I stumbled upon Lauren’s blog one day while looking for new options to grow back my ever
    fading locks.

    It took 9 months of reading and considering, 2 trips to the wig shop, and countless
    stylists mentioning toppers over the last 5 years before I committed to helper hair. I haven’t
    looked back since. I love my new hair! I’ve only been wearing it for 2 months. 🙂
    Re-learning how to style longish hair has been fun and clumsy. Now when I think of people saying, “It’s not that bad” I think of how many hair styles I’ve had to avoid because of the way light would hit my scalp like a spotlight. I can also go outside for hours without a hat if I want to OR enjoy wearing a hat without my hair going to super flat & crummy. Also, big props to my husband in helping and supporting me in the decision to wear hair!

  5. Don’t even get me started. The first time I noticed something was seriously up with my hair, I was 20. I walked into the doctor’s office only to be given an hour long lecture about my weight.

    My. Weight.

    DA FUQ?!

    I was eventually referred onto a specialist who tugged at my hair and said “telogen effluvium, now get out of my office and come back when you have a real problem”. (Kid you not.)

    I lived with that.

    It kept thinning out for about 9-10 months but it wasn’t too bad. I just put it down to getting older and hormones. It eventually stopped.

    Fast forward a few years and it happened again. Loads of hair falling out. It stopped after a few months. I put it down to my hair life cycle being stuffed up from the initial loss. The loss wasn’t too bad and a good proportion of it seemed to be growing back.

    Fast forward again to last year… the Big Bang started. I have hair coming out in fistfuls, even new growth is weak and falls out. “SOMETHING IS WRONG!” I shout at the doctor. This is not normal loss. Cue a plethora of blood tests that all point to a big nothing and my doctor rolling his eyes saying it’s all in my mind and my hair doesn’t look that bad but if I’m “really worried about it”, he’ll refer me to a specialist.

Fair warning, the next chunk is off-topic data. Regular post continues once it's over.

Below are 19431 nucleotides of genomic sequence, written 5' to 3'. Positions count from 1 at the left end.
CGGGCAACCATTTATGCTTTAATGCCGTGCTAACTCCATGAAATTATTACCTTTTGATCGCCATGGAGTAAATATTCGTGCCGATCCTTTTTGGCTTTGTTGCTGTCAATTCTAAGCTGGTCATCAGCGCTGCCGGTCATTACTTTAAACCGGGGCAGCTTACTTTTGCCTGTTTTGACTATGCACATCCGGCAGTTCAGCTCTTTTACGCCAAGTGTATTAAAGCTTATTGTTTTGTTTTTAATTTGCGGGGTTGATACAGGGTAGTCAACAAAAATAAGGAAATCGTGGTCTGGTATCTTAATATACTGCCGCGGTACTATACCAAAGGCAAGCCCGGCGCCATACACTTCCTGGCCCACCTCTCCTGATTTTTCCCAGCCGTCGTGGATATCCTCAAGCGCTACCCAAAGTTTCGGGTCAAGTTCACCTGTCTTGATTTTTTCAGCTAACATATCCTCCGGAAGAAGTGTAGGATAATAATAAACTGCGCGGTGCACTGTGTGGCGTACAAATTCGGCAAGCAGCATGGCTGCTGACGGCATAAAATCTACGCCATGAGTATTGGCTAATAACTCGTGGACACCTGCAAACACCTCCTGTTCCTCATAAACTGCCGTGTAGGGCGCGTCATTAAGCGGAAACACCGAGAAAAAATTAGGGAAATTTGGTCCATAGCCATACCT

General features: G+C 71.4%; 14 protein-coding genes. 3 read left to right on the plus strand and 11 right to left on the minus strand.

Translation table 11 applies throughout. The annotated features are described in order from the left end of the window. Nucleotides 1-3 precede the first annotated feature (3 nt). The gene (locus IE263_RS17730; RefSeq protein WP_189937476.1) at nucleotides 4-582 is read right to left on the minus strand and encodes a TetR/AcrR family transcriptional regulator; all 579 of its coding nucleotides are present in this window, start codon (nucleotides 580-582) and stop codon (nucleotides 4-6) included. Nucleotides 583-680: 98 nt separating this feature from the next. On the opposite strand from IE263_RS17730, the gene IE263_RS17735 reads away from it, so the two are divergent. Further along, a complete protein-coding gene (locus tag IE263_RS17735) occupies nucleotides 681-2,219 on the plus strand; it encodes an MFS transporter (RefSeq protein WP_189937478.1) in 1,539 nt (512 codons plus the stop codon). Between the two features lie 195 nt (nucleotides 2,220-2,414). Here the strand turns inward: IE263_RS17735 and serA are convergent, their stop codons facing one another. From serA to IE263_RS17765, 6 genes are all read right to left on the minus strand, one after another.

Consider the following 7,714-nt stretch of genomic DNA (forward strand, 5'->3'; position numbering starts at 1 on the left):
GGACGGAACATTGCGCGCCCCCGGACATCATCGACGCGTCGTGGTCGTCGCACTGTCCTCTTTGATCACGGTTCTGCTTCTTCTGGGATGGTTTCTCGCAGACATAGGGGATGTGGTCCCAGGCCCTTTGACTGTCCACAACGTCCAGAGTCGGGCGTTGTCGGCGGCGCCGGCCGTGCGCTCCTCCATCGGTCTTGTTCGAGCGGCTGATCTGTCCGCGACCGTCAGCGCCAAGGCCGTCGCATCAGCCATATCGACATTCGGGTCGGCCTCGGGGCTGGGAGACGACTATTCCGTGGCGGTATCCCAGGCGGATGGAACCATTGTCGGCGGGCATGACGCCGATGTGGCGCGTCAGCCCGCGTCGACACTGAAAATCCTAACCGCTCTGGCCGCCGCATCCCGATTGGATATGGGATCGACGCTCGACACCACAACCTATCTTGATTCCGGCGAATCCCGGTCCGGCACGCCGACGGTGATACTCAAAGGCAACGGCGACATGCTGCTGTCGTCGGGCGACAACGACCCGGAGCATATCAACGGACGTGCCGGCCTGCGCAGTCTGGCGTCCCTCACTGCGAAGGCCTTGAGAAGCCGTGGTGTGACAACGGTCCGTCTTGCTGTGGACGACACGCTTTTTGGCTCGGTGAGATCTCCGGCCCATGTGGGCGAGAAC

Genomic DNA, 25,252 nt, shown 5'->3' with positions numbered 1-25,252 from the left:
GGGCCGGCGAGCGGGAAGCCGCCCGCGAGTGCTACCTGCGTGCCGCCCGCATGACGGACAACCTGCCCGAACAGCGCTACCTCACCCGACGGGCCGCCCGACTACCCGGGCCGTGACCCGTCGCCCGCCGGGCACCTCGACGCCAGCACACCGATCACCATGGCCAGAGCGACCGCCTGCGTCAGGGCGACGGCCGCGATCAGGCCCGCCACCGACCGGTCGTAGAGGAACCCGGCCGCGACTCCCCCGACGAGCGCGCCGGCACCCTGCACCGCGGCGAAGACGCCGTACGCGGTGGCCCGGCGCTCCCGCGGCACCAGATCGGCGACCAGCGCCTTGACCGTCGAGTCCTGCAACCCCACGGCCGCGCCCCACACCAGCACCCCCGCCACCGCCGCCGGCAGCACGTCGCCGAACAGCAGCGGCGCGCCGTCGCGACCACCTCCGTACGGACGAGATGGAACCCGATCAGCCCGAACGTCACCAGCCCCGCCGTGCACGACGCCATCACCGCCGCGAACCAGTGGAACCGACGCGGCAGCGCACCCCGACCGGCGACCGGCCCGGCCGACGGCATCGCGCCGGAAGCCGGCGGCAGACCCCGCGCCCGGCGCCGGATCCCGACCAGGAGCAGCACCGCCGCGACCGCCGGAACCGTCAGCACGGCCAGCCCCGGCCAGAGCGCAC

The specialist was also a real piece of work. I got the same explanations I’d been getting for years and he got annoyed when I stressed the point that this was different. His solution was to use Rogaine on my balding spots and use hair fibres. This is not a solution for me. I have pompholyx so chemicals on my skin cause horrible blistering and burns – I can’t even use normal moisturizer. So yeah, my experience with doctors has been horrible and I’ve spent most of my time trying to figure everything out on my own as I would hazard a guess most women eventually do.

    It really does seem like the only people who give any sort of sympathetic ear are those hair treatment places who do the lasers and charge umptimillion dollars for the privilege of making you sit in a chair for 20 minutes.. (One of my friends gave me her special cap so I didn’t have to spend $3000 on that if it didn’t work out. It apparently worked for her.)

    I know that I am otherwise in good health, and I feel guilty that I feel so horrible about this when one of my friend’s kids has just been diagnosed terminal with cancer but… I have to admit the emotional toll is horrendous. It would just be nice to speak to someone who at least sympathises rather than call me every colour of crazy.